77. By 1852 the fugitive slave debate had given way to another which it had helped accentuate, that is, church membership for slaveholders; but the basic cleavages were the same.
78. Both sides of the controversy appear in NCA, July 23, 1856, p. 118; July 30, p. 122; August 6, p. 126.
79. ZH, June 2, 1852, p. 87.
80. Mott, p. 67; CAJ, June 7, 1860, p. 90; June 14, 1860, p. 93; Powell, p. 231.
81. The American and Foreign Antislavery Society in 1851 rejoiced that the past year had seen more ministers than ever before—especially young ministers—preaching antislavery sermons and standing up against “inquitious laws and party schemes”in behalf of human rights. Annual Reports 1851, p. 39.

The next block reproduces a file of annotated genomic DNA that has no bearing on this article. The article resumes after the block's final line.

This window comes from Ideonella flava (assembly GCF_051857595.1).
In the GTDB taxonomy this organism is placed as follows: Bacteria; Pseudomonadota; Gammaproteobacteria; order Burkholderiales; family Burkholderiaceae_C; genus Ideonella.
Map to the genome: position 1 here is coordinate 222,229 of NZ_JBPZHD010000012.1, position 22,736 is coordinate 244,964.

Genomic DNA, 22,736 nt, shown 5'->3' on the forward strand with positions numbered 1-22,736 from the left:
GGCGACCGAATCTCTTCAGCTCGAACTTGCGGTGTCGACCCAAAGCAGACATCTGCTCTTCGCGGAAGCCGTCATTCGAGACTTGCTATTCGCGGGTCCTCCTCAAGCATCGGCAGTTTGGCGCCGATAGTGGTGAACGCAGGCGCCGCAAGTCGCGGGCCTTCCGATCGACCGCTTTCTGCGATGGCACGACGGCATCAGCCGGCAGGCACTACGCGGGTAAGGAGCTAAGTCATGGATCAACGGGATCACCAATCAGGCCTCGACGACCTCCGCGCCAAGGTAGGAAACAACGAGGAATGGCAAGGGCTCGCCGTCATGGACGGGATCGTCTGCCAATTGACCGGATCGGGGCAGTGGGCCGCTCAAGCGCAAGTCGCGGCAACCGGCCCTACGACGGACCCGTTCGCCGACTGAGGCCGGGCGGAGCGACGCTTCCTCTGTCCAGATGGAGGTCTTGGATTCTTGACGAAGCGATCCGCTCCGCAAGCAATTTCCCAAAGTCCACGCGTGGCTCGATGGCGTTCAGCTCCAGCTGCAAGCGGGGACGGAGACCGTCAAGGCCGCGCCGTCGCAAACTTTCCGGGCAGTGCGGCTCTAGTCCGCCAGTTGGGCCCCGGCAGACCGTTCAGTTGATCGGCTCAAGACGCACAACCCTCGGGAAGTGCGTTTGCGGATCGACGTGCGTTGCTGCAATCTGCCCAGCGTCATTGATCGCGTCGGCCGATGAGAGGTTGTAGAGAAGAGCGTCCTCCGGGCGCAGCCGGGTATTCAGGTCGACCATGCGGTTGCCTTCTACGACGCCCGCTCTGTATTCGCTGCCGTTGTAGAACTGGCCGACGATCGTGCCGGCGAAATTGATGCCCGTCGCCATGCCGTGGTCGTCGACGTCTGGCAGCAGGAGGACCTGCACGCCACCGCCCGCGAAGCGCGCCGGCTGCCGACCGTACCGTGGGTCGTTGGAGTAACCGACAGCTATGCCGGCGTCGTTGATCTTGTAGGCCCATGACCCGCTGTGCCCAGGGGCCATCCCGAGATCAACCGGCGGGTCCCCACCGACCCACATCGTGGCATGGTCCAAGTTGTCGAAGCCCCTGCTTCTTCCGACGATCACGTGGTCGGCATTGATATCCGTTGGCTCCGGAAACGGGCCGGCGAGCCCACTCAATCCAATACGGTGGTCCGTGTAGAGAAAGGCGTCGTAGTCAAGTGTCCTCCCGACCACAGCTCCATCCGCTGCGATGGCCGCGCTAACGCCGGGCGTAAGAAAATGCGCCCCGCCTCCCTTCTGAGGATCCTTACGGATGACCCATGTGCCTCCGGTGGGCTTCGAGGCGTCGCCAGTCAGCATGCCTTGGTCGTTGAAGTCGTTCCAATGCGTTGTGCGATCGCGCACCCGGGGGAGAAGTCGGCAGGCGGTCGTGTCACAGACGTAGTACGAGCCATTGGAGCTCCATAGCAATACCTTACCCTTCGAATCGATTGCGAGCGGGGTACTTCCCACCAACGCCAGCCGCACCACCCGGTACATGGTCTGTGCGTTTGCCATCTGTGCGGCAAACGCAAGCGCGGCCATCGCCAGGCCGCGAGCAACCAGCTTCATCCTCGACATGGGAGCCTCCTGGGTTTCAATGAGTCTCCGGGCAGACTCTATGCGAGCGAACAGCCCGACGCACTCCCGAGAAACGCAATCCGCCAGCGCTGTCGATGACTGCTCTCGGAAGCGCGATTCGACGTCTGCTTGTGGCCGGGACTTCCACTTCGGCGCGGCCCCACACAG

82. The concept was stated succinctly in November 1850, by the Reverend Wiliam Adams, pastor of Central Presbyterian Church in New York City, in a sermon prompted by the Fugitive Slave Law: “Begin, as God does, with the heart of individual man; acquaint him with his destiny, and qualify him for it; and you may leave all other questions to an easy, natural, and inevitable solution.” Christianity and Civil Government (New York, 1851), p. 28.